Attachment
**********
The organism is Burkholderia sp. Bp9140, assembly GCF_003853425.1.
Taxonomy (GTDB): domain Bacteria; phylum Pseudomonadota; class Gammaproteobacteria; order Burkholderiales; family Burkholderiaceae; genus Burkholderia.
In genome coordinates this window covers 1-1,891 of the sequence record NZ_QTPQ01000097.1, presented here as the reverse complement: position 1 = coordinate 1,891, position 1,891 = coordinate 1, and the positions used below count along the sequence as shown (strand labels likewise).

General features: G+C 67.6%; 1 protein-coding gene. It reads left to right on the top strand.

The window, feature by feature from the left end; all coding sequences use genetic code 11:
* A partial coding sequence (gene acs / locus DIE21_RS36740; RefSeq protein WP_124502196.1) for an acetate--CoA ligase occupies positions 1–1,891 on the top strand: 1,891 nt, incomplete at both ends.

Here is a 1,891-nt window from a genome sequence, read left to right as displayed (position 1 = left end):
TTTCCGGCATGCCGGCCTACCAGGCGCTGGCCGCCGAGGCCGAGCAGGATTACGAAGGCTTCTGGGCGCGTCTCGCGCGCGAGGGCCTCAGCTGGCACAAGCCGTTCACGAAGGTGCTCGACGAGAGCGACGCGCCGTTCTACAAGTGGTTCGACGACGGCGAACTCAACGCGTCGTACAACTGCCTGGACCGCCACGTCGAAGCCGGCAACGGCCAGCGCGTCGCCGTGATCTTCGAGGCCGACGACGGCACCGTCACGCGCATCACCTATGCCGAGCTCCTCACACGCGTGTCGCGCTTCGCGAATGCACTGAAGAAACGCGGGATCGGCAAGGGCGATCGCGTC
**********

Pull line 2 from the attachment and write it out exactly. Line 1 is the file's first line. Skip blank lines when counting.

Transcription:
Taxonomy (GTDB): domain Bacteria; phylum Pseudomonadota; class Gammaproteobacteria; order Burkholderiales; family Burkholderiaceae; genus Burkholderia.